The authors present the specifics of their theory in the first part of the book through a string of trilogies, which multiply and repeat with the insistency of a Power Point slide show. Democratic constitutionalism requires (1) "popular choice of political leaders," (2) a "normative hierarchy embodying substantive rights," and (3) "institutions and procedures for enforcing the hierarchy and at least some of the rights" (p. 2). Our written Constitution, augmented by the Bill of Rights, accomplished these things. But the words are vague, and the dramatically difficult Article V amendment process means that the primary vehicle for constitutional change cannot be deliberation and decision by We the People, through our many and diverse elected representatives. Instead, constitutional updating must be accomplished through interpretation and pronouncement by unelected judges.
Three problems plague our judge-enforced big-"C" Constitution. First, the Justices are not institutionally situated to duplicate the legitimacy of the impractical constitutional amendment process, the accuracy or wisdom of the judgment reached, or effective enforcement of the result. Second, the norms of the Constitution, as interpreted by the Court, do not apply directly to private action. Because of their limited application, judge-interpreted constitutional rights cannot change the behaviors that most harm the disadvantaged or penetrate deeply into popular culture to change hearts and minds. Third, the Constitution's scant text does not obviously impose duties on governments to create and guarantee the conditions that allow all of the nation's citizens, whatever their particular characteristics or circumstances, to live productive and fulfilling lives (pp. 4-5).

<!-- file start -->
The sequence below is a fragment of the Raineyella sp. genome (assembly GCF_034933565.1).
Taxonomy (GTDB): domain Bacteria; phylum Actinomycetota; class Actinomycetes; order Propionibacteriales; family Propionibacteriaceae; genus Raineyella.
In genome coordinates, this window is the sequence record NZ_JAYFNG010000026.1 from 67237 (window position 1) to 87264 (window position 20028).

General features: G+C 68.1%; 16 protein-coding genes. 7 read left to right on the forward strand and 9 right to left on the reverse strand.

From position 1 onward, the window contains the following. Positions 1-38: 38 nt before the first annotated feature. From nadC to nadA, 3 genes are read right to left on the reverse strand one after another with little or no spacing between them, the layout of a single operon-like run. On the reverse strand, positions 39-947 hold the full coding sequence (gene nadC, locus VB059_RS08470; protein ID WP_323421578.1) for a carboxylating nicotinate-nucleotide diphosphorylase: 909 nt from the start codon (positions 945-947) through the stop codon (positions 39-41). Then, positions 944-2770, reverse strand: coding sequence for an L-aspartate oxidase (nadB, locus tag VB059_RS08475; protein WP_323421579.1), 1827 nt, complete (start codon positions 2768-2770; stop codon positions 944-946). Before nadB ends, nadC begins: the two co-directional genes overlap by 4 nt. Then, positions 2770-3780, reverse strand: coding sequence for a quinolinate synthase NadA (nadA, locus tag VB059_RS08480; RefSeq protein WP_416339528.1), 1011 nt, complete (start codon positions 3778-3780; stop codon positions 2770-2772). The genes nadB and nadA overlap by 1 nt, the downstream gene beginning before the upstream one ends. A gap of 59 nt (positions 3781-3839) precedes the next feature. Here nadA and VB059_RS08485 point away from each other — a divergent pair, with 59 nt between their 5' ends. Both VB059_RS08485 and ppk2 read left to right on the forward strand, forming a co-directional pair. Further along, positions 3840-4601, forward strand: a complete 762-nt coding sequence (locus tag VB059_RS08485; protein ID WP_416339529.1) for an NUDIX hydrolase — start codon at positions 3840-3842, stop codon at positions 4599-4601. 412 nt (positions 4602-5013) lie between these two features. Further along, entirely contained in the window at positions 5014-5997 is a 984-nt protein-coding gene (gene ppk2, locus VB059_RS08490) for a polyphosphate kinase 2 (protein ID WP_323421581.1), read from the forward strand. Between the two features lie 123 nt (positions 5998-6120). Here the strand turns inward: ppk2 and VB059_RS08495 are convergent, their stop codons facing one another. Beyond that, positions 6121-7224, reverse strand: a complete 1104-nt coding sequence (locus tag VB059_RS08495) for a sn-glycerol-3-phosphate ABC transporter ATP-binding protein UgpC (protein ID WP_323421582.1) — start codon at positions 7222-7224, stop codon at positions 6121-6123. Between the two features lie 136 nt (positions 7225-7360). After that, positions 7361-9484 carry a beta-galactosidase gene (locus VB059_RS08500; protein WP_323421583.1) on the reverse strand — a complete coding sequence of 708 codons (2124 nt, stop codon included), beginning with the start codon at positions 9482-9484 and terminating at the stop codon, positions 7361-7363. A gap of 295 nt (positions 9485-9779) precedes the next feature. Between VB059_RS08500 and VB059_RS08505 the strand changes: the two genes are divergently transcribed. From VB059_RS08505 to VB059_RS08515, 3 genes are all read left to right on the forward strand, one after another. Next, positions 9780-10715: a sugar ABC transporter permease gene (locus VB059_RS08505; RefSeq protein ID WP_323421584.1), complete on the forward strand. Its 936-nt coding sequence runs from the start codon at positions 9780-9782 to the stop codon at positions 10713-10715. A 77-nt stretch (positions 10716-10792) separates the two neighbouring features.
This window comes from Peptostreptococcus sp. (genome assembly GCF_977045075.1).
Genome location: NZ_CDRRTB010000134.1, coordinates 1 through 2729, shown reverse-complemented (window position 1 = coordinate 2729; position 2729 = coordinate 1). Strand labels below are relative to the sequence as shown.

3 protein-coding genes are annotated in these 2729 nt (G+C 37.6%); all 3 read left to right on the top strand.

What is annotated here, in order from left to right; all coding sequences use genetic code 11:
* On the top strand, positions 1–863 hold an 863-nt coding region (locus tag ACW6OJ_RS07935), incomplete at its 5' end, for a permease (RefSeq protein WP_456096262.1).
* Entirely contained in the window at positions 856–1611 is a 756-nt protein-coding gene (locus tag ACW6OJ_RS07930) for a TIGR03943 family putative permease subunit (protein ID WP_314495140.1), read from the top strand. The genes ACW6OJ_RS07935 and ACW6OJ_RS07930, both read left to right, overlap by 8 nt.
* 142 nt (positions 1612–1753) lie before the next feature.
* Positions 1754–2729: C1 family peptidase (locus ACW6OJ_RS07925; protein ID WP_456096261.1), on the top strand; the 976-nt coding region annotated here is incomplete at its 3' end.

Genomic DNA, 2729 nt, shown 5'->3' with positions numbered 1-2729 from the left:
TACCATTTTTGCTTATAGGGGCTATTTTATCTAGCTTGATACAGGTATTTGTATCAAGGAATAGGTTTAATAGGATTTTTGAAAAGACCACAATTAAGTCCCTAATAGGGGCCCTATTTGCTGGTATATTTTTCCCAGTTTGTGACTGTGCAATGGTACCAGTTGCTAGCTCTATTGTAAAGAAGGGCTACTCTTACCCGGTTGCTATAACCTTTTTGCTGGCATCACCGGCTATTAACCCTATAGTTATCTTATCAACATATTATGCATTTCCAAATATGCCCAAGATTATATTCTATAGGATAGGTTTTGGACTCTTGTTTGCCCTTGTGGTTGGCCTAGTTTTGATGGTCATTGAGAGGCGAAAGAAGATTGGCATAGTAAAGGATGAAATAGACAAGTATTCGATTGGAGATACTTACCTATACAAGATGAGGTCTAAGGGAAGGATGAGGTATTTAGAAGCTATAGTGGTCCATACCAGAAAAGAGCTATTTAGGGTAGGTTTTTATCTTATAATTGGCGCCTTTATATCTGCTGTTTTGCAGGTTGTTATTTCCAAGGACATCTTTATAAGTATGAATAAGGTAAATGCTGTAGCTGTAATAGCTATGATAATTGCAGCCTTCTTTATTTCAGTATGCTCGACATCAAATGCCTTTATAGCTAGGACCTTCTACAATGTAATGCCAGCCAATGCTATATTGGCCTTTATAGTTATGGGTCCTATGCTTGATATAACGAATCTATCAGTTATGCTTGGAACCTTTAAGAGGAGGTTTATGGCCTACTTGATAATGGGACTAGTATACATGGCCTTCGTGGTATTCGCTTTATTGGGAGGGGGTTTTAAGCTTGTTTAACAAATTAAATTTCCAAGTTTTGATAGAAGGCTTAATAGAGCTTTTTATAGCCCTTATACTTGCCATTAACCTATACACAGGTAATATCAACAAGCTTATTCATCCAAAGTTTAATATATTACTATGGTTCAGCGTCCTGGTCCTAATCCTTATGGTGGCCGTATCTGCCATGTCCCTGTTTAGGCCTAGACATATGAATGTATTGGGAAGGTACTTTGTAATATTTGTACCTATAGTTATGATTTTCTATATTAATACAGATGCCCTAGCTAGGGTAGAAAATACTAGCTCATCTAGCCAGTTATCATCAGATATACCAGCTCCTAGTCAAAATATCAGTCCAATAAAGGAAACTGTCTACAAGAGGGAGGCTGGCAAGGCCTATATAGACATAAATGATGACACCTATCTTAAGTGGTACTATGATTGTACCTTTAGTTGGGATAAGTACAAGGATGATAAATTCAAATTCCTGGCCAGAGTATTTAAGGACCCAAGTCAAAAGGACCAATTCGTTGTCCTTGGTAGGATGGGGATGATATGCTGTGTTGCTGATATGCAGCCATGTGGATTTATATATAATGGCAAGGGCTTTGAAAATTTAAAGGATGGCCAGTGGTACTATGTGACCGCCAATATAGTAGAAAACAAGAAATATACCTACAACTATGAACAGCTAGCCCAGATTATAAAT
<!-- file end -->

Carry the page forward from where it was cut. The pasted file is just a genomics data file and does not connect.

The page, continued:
These three "huge limitations" of big-"C" Constitutionalism have channeled the American people toward the small-"c" constitutionalism of defining and refining rights and liberties through legislative and administrative actions. In the "republic of statutes" that the authors describe, new, and potentially positive, rights commitments are made through the political process. They may be fleeting or, according to the small-"c" constitutional process, they may achieve "super" status, which means that, like big-"C" Constitutional norms, they are more fundamental and enduring than ordinary law.